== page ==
History and DescriptionIn 1983 HIBCC was provided its initial mandate for the health care industry: develop a uniform bar code labeling standard for products shipped to hospitals. This relatively straight-forward concept represented a dramatic potential for the entire industry. By agreeing to place a consistent pattern of computer-readable bar codes on their products, manufacturers would provide a control mechanism that would yield enormous benefits to both their hospital customers and distributors.
The mandate to develop the standard grew out of a task force hosted by the American Hospital Association and composed of numerous other health care trade organizations, including those which ultimately founded HIBCC. Bar code technology had already proven a valuable tool for reducing labor costs and human error in other industries, such as retailing. In health care, the potential was even greater because of the impact errors can have on the quality of patient care.
The task force ultimately created the Health Industry Bar Code (HIBC) Standard, composed of two parts:
Part One, the HIBC Supplier Labeling Standard, is the basis for the Universal Product Number, and covers the formats used by suppliers of healthcare products.
Part Two, the HIBC Provider Applications Standard coves the formats used for internal labeling by health care providers themselves. The American National Standards Institute (ANSI) has approved both standards.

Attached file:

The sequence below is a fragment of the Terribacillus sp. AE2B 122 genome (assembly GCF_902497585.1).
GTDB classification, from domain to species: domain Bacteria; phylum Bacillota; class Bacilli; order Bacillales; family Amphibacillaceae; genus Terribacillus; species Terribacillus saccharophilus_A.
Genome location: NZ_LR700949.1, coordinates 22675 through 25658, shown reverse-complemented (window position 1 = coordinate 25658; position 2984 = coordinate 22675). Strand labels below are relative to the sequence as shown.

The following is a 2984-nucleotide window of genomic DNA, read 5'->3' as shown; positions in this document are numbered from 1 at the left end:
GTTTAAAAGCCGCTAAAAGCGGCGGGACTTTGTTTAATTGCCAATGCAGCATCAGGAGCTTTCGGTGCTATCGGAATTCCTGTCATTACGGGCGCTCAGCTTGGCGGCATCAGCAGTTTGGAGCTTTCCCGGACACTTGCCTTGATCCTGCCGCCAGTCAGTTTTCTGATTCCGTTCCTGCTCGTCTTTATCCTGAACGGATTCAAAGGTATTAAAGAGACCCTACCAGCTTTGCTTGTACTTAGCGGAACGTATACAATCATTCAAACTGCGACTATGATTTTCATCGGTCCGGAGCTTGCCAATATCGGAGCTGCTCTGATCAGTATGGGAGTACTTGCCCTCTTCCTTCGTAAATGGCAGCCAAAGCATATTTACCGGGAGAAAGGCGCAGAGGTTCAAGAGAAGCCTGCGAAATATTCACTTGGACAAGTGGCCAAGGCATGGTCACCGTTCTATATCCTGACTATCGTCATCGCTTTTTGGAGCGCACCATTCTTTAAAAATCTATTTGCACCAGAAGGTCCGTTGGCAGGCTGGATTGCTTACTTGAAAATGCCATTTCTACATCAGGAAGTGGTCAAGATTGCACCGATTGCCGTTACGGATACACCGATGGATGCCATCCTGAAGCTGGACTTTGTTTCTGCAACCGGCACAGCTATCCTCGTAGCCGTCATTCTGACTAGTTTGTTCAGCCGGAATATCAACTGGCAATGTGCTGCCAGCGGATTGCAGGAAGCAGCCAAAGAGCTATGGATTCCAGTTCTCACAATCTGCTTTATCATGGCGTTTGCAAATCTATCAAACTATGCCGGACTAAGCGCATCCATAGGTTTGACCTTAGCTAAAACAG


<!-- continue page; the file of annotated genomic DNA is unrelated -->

The following year HIBCC was formed to administer the standard and issue the Labeler Identification Codes (LICs), which identify individual manufacturers or healthcare providers and are included within each bar code. The LIC database now additionally provides the identifiers which are key elements in EDI transaction message formats and the HIBCC Universal Product Number Repository (UPN®).
Automatic Identification technology changes rapidly. Advances in hardware have made it possible for "scanners" to understand multiple types of bar code symbols, and text including those which are used for small-package and unit-of-use labeling. These developments have in turn made bar code use far more useful and valuable to the industry.
HIBCC's Automatic Identification Technical Committee meets regularly to assure that the standard remains up-to-date and fully incorporates these advances. The committee is broadly staffed by individuals who represent manufacturers, distributors, health care providers, and companies which develop and provide bar code equipment.
The standard has been widely adopted on a global basis by both the medical and dental industries. In Europe, dental products are required to be labeled with HIBCC bar codes. Recent surveys show that the majority of healthcare products with bar coding are using the HIBC Standard. In 1988, the European Health Industry Business Communications Council (EHIBCC) was formed to serve as a partner to HIBCC and administer the standard in Europe. Numerous companies serving international markets have since adopted the standard, which has been recognized by CEN, the European standards coordinating organization. HIBCC Standards use FACT Data Identifiers, a global ISO Standard for bar coding in use by a multitude of industries, including Blood and Blood Products (ISBT), Transportation, Electronics, Automotive, Steel and others.
Information taken from www.hibcc.org.